Improved latent heat storage properties through mesopore enrichment of a zeolitic shape stabilizer
Artikel i vetenskaplig tidskrift, 2020
Latent heat storage systems are applied to keep temperature of a local environment within a constant range. The process takes place via release/storage of latent heat during freezing/melting of a corresponding phase change material embedded in a shape stabilizer, which is the scaffold keeping the phase change material stationary in its molten form. In this work, a highly siliceous ZSM-5 and modified versions thereof were chosen as shape stabilizers for molecular and polymeric phase change materials (namely lauric acid and polyethylene glycol), to be impregnated using solvent assisted vacuum impregnation. The dominantly microporous analogues, parent ZSM-5 and its acid-treated derivative, were limited to 40% uptake for each phase change material. Contrastingly, a mesopore rich analogue (as formed under basic conditions) reached 65% impregnation for lauric acid and 70% for polyethylene glycol, without any leakage at 70 °C, resulting in latent heats of 106.9 J/g and 118.6 J/g for each composite, respectively. A simple prototypical real-world application demonstrated that the prepared lauric acid and polyethylene glycol composites of mesopore enriched ZSM-5 could maintain their temperatures up to 27% and 22% lower than the ambient environment under solar heating, as well as up to 20% and 26% higher when solar heating stops. The presented findings indicate mesopore enrichment improves phase change material uptake in these low cost, non-toxic zeolitic shape stabilizers, hence making them good candidates as isolation materials to address energy loss during heating/cooling of household environments.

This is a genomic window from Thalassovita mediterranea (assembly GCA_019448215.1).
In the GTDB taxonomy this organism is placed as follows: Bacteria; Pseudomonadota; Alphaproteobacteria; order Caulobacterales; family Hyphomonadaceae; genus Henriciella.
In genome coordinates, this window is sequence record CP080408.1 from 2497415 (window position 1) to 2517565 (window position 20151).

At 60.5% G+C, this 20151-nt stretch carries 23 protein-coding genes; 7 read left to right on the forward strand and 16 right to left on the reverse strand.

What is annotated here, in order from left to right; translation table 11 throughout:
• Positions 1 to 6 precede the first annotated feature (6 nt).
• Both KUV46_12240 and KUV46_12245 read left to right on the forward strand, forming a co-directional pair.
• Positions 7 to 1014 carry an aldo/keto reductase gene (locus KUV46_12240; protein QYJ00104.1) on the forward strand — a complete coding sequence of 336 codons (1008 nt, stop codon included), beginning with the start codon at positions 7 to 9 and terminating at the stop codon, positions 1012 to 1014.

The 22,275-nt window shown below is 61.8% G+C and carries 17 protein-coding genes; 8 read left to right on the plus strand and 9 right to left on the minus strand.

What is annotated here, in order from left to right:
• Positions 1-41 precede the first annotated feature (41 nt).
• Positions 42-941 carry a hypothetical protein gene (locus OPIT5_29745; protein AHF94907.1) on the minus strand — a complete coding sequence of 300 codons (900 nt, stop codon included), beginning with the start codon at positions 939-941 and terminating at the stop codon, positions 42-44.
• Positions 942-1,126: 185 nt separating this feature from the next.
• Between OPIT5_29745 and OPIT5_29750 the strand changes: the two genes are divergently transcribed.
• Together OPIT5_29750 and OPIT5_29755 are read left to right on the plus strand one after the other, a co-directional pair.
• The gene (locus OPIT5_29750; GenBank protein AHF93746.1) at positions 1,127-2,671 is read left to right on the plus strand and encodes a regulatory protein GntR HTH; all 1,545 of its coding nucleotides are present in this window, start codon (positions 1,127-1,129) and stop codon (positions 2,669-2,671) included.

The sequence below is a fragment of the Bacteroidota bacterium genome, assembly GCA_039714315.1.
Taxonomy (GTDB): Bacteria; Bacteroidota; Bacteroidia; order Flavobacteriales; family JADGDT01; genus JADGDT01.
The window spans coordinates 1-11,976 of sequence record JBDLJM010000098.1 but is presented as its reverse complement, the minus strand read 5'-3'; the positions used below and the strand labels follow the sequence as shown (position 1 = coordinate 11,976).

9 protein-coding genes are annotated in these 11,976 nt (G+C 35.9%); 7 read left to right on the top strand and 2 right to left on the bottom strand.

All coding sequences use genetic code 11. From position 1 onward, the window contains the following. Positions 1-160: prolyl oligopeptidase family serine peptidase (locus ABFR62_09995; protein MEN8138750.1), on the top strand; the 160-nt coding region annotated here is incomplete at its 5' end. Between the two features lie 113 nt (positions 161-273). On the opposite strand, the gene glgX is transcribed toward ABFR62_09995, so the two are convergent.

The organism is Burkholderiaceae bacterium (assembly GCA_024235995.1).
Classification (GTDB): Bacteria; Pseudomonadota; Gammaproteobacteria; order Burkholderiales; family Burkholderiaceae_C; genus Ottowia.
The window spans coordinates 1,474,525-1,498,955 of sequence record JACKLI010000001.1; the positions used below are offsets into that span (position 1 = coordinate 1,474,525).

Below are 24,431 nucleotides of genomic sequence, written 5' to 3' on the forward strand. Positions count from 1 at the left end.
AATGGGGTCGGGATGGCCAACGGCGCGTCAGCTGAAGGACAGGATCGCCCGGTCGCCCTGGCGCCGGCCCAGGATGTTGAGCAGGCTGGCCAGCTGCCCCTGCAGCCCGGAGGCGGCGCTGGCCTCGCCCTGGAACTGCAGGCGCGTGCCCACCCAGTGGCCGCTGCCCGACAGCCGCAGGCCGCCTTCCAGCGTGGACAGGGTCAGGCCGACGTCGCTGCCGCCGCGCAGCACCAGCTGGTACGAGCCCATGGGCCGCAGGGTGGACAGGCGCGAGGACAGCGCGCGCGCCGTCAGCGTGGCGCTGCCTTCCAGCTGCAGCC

Latent heat storage
Zeolitic shape stabilizers